This article originally appeared in the USA Today
Over a lifetime, the medical costs associated with childhood obesity total about $19,000 per child compared with those for a child of normal weight, a new analysis shows.
The costs are about $12,900 per person for children of normal weight who become overweight or obese in adulthood, according to the analysis by researchers at the Duke Global Health Institute and Duke-NUS Graduate Medical School in Singapore and published online Monday in the journal Pediatrics.
The $19,000 estimate reflects direct medical costs such as doctors’ visits and medication but not indirect costs such as absenteeism and lost productivity into adulthood. The cost is “large, although perhaps not as large as some people would have guessed,” says lead author Eric Finkelstein, a health economist.
“In the case of childhood obesity, the real costs do not occur until decades later when these kids get adult health problems at a greater rate,” he says.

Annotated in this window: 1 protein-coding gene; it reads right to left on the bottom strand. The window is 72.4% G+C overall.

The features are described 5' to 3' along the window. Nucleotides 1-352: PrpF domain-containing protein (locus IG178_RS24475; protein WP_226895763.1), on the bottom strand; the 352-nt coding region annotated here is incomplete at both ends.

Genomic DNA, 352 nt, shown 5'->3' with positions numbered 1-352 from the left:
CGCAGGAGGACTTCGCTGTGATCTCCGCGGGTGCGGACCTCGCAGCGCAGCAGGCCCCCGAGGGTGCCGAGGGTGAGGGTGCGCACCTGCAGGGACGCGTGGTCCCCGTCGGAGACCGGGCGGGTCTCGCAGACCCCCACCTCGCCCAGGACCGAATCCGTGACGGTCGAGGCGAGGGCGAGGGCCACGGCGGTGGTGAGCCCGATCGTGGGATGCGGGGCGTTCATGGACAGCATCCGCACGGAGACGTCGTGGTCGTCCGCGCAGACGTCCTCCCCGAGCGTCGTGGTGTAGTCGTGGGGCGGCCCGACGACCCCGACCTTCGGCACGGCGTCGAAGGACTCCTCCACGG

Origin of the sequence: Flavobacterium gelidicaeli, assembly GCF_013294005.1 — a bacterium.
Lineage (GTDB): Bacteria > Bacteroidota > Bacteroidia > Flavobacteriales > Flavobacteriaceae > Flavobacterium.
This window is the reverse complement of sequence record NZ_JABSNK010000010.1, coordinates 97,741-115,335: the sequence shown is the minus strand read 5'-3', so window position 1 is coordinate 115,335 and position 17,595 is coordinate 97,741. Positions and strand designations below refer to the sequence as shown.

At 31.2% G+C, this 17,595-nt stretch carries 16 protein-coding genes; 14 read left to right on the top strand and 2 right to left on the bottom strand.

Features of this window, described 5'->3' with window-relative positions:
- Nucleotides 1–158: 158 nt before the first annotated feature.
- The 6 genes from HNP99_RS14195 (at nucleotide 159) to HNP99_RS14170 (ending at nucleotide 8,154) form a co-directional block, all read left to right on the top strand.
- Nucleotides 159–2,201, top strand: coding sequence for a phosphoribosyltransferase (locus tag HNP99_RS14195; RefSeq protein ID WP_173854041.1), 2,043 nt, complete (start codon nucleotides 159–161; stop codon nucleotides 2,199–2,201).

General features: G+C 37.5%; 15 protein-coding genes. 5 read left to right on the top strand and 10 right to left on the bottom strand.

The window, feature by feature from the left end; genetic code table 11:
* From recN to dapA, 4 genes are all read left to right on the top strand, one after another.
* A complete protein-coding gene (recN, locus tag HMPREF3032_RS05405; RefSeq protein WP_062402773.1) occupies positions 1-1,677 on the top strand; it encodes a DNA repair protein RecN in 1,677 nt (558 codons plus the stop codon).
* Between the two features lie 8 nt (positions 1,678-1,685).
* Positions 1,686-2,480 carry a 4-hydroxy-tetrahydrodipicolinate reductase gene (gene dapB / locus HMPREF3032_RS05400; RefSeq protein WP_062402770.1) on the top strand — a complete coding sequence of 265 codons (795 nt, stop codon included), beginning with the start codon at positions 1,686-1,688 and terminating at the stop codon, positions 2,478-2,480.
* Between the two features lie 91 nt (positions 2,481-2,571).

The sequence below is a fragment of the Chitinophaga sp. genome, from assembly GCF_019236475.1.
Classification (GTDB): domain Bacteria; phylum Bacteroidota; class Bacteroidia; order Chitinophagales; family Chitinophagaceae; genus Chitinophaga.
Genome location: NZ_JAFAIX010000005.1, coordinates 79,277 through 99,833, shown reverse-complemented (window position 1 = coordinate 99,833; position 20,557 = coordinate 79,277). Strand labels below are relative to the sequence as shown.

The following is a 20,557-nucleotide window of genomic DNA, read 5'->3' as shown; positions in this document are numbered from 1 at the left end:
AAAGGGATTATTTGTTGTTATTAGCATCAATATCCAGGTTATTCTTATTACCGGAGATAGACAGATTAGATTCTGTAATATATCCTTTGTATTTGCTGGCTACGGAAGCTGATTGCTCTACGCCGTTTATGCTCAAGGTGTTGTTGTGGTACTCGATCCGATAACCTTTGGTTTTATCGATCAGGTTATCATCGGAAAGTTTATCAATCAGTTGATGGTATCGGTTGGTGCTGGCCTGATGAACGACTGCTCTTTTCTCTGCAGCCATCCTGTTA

Obesity is a known risk factor for cardiovascular disease, type 2 diabetes, certain cancers and a wide range of other diseases. About one in three adults and nearly one in five children in the United States are obese, according to the Centers for Disease Control and Prevention.
The estimates highlight “the financial consequences of inaction and the potential medical savings from obesity prevention efforts that successfully reduce or delay obesity onset,” Finkelstein says.
The study notes that when multiplied by the number of all obese 10-year-olds in the U.S. today, the lifetime medical costs for this age alone reaches roughly $14 billion. That’s nearly twice the Department of Health and Human Services’ $7.8-billion budget for the Head Start program in fiscal year 2012, the analysis says.
To determine the estimates, researchers evaluated and updated existing research on lifetime costs of childhood obesity, focusing on six published studies.
The per-child estimates are valuable when looking at cost effectiveness, says John Cawley, co-director of the Institute on Health Economics, Health Behaviors and Disparities at Cornell University. He was not involved in the latest study.
If a new school-based intervention program is developed to decrease the probability of childhood obesity by a certain percentage, “you can use the numbers in the study to figure out what kind of savings that applies to the health care system,” Cawley says.
The $19,000 estimate is more than the roughly $16,930 the College Board says one year of college costs at a public four-year institution, including tuition, fees, books, room and board and other expenses.